Finally, a few months after my 25th birthday, while working full time and feeling like too much of a burden on family and those close to me, I decided to face my demons and try–just once more–for that elusive laminated card. I sat through the excruciatingly painful 5+ hours of DMV hell to retake my permit exam, and later, on a spring day, signed myself up for driving lessons (all paid for on my own), and then, for the next 5+ months I went for weekly driving lessons. I never mentioned my past failures to my teacher and just hoped he’d never have to know (he never did), and endured his lessons which were extremely helpful and, without his tutelage, I would not have had the confidence to even think about taking the much-maligned road test again, but were also extremely uncomfortable and unsettling, as with every lesson his remarks would be come more and more intrusive and offensive and his hand would slide higher and higher up my thigh and I felt stuck as a woman who was treated as less than such for not driving, but also having to endure being made into an object of unwanted desire, a patriarchal wet dream of which I wanted to be no part.

And then–on a cool fall late afternoon, same spot as the two times before, I took my driver’s test for what I already deemed would be my final time.

I passed.

Part of it was confidence, part of it was fear of being stuck taking more classes with said teacher, afraid of what liberties he would take next. In embarking on this journey again I got what I had worked hard for, but also lost a sense of self in my inability to speak out about situation. Two months later I bought my own car (and months later another car after an unfortunate hit-and-run) and got my own insurance (without the help the teacher kept promising me, yet putting off in favor of more “lessons”) and just got out on my own. The freedom of having a car was twofold–the usual sense it brings and freedom from having a near panic attack on a weekly basis trying to prep myself for whatever disgusting thing the person who held the key to my freedom would try next.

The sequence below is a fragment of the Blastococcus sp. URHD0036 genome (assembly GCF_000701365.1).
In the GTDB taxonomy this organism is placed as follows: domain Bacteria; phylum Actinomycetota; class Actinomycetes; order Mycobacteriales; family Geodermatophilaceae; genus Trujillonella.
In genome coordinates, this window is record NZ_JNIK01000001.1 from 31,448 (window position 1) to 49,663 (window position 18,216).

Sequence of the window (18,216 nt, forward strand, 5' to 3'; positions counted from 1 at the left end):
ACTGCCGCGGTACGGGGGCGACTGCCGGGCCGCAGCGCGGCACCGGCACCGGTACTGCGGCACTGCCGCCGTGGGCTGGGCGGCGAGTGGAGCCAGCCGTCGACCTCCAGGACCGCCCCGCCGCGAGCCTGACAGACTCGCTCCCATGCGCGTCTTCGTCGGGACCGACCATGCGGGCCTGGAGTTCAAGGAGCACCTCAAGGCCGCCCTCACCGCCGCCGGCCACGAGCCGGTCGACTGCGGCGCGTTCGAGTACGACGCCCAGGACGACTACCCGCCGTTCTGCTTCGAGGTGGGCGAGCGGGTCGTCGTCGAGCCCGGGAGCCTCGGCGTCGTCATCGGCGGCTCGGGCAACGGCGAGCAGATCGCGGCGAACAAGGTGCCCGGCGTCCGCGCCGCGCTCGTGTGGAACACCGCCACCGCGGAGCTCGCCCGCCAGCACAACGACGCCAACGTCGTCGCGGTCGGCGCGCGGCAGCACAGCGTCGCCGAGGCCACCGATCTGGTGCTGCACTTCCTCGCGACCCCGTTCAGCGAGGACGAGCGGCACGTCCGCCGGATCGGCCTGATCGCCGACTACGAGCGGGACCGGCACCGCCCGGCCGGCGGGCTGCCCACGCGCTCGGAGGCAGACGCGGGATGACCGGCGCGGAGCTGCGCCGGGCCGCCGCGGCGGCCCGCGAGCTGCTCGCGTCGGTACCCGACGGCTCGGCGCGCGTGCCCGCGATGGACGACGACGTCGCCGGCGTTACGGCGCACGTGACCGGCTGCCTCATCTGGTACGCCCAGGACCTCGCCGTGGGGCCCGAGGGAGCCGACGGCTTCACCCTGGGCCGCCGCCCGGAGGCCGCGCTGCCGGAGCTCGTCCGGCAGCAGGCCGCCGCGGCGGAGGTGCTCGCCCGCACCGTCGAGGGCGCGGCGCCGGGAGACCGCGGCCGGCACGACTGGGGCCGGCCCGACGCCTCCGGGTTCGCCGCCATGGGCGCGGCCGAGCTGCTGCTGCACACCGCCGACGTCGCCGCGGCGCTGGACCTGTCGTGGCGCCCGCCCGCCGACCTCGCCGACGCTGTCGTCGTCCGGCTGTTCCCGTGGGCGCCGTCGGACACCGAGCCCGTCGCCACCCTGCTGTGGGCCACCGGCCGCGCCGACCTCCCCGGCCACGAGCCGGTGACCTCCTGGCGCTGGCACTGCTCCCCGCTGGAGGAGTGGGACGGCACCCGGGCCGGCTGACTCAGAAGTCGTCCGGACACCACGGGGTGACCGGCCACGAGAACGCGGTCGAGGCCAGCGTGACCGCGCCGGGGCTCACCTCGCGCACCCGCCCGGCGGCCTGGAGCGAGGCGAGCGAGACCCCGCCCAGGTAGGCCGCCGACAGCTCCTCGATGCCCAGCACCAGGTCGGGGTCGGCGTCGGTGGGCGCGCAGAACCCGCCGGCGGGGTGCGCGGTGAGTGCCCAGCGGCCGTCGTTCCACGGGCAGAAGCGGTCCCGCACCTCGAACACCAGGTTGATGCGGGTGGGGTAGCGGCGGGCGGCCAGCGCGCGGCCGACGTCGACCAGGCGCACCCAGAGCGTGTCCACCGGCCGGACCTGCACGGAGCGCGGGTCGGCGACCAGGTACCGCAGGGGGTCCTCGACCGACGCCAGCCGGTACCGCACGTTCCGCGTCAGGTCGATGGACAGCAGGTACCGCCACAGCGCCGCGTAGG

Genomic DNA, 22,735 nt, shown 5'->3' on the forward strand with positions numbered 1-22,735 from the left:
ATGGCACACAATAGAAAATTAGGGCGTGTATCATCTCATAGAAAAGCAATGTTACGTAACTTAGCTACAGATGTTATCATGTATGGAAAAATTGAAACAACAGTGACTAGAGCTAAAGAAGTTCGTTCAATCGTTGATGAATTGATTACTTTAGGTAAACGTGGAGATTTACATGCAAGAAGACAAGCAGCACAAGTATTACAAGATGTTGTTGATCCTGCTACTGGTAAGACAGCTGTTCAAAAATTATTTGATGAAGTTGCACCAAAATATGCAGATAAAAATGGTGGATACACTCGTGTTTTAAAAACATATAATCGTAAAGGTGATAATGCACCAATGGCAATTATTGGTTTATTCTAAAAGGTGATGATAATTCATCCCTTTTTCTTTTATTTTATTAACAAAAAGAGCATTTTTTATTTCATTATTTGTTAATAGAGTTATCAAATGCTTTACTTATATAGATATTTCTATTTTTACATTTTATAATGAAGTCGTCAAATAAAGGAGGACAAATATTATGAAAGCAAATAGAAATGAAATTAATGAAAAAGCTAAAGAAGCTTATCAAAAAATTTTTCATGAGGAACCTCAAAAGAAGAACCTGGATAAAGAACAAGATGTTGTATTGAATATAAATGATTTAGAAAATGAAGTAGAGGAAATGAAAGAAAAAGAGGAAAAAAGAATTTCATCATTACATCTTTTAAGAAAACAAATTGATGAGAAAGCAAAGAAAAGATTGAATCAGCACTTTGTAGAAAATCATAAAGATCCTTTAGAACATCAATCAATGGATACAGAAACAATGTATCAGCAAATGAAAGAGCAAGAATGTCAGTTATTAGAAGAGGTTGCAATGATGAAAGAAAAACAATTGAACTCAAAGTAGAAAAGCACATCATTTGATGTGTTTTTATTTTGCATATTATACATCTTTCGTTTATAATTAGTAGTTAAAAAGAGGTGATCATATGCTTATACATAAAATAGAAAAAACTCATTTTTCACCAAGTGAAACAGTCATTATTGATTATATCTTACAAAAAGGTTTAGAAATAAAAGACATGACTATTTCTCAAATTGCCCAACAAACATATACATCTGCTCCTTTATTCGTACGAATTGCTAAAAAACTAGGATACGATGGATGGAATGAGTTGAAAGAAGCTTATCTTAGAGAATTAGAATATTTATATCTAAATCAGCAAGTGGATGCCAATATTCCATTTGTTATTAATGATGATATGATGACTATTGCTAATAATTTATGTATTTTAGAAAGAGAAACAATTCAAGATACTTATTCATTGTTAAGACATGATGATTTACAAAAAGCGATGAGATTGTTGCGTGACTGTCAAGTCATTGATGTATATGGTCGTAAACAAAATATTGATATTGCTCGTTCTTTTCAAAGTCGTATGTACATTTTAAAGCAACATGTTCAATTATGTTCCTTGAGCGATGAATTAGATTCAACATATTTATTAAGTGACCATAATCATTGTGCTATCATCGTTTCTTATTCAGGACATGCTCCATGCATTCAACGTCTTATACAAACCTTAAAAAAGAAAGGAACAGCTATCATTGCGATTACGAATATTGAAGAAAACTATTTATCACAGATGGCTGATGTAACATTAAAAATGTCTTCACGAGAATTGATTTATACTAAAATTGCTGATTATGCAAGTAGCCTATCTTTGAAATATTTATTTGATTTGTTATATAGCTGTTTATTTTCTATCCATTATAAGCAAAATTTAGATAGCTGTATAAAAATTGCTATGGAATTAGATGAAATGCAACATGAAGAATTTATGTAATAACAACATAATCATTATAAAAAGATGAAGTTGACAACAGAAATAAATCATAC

But I did it. I mastered what I thought would be impossible for me and he–nor anyone with their sly comments or suggestions about my life–could take that away from me. Third time was a charm, and in succeeding it reminded me that just sticking with something until the end can be worth it–but it also taught me that keeping my mouth shut and just accepting typical authoritative structures is no way of life. And now I feel as though I have the ability to smash any of those ideals instead of being subservient to them–or mow them over with my car that I purchased on my own.

Now, looking back to those piles of unconquered dreams and ideas, I realize that if I could weather the storm of the dreaded road test and all of the unforeseen roadblocks that came with it, I can too conquer these–once I acknowledge that the biggest bump in the road is myself. Only I hold the key to my own destiny and, even if I fail, trying again is always an option. Who knows? Maybe now that I’ve conquered an automobile, maybe the ever-dreaded bicycle will be next.



From the Vault is a series of posts from my personal blog that I've liked enough to share here. This post was originally written on this day last year.